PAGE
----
Robert Pattinson: A Dispatch From Isolation

Nevertheless, Pattinson says, he conceived of a brand name for his product, a soft little moniker that kind of summed up what he thought his pasta creation looked like: Piccolini Cuscino. Little Pillow. He thought he’d give the product another go, with me now: “Maybe if I say it in GQ, maybe, like, a partner will just come along.”

So he now takes hold of the bag that he’s brought from the corner store, out of which he produces the following:

One (1) giant, filthy, dust-covered box of cornflakes. (“I went to the shop, and they didn’t sell breadcrumbs. I’m like, ‘Oh, fuck it! I’m just getting cornflakes. That’s basically the same shit.’ ”)

One (1) incredibly large novelty lighter. (“I always liked the idea of doing a little flambé, like the brand name, with kind of burnt ends at the top.”)

Nine (9) packs of presliced cheese. (“I got, like, nine packs of presliced cheese.”)

Sauce. (Like a tomato sauce? “Just any sauce.”)

He puts on latex gloves. He pulls out some sugar and some aluminum foil and makes a bed, a kind of hollowed-out sphere, with the foil. He holds up a box of penne pasta that he had in the house. “All right,” Pattinson says. “So obviously, first things first, you gotta microwave the pasta.”

I watch as he pours dry penne into a cereal bowl, covers it with water, and places it in the microwave for eight minutes. He says using penne is already new territory for him. Usually he uses…well… “Do you know the pasta that’s, like, a little, it’s like a blob, a sort of squiggly blob?”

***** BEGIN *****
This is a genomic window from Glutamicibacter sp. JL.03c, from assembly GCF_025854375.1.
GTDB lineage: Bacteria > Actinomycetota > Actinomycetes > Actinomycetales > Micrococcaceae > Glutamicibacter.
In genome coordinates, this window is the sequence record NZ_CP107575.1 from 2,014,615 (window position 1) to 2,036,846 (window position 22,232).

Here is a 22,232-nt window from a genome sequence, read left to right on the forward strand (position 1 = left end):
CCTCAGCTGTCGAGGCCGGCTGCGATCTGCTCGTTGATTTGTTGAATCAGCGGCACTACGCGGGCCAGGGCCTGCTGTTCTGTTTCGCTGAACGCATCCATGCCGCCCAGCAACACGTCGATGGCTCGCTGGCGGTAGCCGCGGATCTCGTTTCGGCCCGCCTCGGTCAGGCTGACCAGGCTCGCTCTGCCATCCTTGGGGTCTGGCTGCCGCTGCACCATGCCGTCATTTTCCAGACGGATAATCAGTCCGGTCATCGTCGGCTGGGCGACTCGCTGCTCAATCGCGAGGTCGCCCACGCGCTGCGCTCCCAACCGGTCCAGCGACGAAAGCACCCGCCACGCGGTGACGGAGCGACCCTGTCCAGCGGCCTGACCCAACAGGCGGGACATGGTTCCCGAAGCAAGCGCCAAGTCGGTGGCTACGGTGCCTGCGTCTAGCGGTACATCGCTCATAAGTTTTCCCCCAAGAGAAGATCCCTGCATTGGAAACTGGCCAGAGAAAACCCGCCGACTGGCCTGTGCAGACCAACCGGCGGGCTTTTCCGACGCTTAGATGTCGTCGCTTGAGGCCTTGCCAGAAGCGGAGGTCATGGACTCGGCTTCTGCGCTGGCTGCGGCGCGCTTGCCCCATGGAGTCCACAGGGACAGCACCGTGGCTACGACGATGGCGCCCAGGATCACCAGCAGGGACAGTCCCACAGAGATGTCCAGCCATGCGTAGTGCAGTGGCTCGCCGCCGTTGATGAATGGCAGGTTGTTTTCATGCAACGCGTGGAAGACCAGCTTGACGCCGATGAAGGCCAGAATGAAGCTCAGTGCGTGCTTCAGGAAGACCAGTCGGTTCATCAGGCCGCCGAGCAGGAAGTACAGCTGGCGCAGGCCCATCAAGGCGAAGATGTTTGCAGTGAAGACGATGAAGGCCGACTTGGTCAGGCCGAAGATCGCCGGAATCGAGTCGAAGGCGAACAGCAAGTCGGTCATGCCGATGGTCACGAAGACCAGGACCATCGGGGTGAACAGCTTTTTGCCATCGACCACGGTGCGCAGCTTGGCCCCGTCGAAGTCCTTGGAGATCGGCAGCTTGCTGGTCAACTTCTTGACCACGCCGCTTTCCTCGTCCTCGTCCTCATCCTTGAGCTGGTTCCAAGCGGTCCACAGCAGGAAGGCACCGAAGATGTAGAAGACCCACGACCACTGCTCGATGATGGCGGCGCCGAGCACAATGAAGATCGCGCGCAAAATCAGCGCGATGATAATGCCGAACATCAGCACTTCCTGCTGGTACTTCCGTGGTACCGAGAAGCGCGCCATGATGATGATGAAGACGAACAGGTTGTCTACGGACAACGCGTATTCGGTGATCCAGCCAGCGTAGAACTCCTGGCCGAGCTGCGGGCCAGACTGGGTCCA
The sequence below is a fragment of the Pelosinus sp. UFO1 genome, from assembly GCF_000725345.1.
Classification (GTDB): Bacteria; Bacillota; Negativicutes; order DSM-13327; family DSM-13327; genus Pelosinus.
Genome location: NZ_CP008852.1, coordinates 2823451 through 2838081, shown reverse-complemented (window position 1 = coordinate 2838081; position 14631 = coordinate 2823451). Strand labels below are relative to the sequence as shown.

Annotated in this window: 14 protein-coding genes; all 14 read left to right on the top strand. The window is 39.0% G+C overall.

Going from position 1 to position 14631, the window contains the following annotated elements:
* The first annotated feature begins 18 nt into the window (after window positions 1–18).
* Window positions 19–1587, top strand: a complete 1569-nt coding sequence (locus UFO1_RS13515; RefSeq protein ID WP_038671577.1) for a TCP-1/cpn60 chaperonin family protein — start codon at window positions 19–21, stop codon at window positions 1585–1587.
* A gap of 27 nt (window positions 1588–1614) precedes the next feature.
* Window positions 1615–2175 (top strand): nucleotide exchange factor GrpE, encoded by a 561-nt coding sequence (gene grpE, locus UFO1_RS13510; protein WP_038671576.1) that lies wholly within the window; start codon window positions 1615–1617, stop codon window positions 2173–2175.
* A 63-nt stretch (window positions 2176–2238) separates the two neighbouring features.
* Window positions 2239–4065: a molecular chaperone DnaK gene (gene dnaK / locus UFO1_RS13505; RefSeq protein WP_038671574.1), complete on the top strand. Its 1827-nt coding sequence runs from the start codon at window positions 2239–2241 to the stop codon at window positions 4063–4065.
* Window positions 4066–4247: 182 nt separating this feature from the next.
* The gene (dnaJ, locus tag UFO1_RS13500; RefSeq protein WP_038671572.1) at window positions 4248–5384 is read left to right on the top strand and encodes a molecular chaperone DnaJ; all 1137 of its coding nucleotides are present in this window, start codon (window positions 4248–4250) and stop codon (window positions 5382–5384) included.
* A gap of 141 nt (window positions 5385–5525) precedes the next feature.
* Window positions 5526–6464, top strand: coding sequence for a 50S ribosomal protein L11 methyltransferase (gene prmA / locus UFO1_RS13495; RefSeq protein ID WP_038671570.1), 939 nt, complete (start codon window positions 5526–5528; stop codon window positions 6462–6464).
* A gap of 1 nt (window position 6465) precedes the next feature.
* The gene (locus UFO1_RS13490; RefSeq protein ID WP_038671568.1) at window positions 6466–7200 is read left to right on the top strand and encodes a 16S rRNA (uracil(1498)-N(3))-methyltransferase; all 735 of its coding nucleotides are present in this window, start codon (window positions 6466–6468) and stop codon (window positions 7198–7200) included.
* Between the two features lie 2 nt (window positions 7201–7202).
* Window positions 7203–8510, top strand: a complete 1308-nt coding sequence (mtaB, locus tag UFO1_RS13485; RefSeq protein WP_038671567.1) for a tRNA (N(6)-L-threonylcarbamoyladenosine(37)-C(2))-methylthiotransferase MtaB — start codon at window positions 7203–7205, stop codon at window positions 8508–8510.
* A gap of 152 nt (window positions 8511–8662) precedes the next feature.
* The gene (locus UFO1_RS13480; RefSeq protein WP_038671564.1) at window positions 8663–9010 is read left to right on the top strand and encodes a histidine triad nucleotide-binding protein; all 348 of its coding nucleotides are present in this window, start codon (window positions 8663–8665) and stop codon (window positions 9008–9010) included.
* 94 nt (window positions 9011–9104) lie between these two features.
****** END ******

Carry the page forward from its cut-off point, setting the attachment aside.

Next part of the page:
“Gnocchi?”

“No, no, no, no, it looks like—what would you even call it? It looks like a sort of messy…like, the hair bun on a girl.”

“I have literally no idea what you’re talking about,” I say.

“There was one type of pasta that worked. It definitely wasn’t penne.”

Nevertheless, penne and water in the microwave for eight minutes. In the meantime, he takes the foil and he begins dumping sugar on top of it. “I found after a lot of experimentation that you really need to congeal everything in an enormous amount of sugar and cheese.” So after the sugar, he opens his first package of cheese and begins layering slice after slice onto the sugar-foil. Then more sugar: “It really needs a sugar crust.”

Then he realizes that he’s forgotten the outer layer, which is supposed to be breadcrumbs but today will be crushed-up cornflakes, and so he lifts the pile of cheese and sugar and crumbles some cornflakes onto the aluminum foil before placing the sugar-cheese back on top of it. Then he adds sauce, which is red. The microwave dings, and Pattinson promptly burns himself on the bowl of pasta. He sighs, heavily, looking at it. “No idea if it’s cooked or not.” He dumps the pasta in anyway. At this point, his spirits have visibly begun to flag. “I mean, there’s absolutely no chance this is gonna work. Absolutely none.”

The little pillow now mostly built, he pours more sugar on top of it and then produces the top half of a bun, which he hollows out, places it on top of the rest of whatever the hell this thing is, and…begins burning the top of the bun with the giant novelty lighter. “I’m just gonna do the initials.…”

“You look like you’re cooking meth,” I say, because he does.

“I’m really trying to sell this company. I’m doing this for my brand.”

At this point, he accidentally ignites one of his latex gloves, which promptly melts onto his palm. He yells in pain. Then he gingerly holds up the finished product: some approximation of a P, followed by a C, for Piccolini Cuscino, burned into the top of a hamburger bun.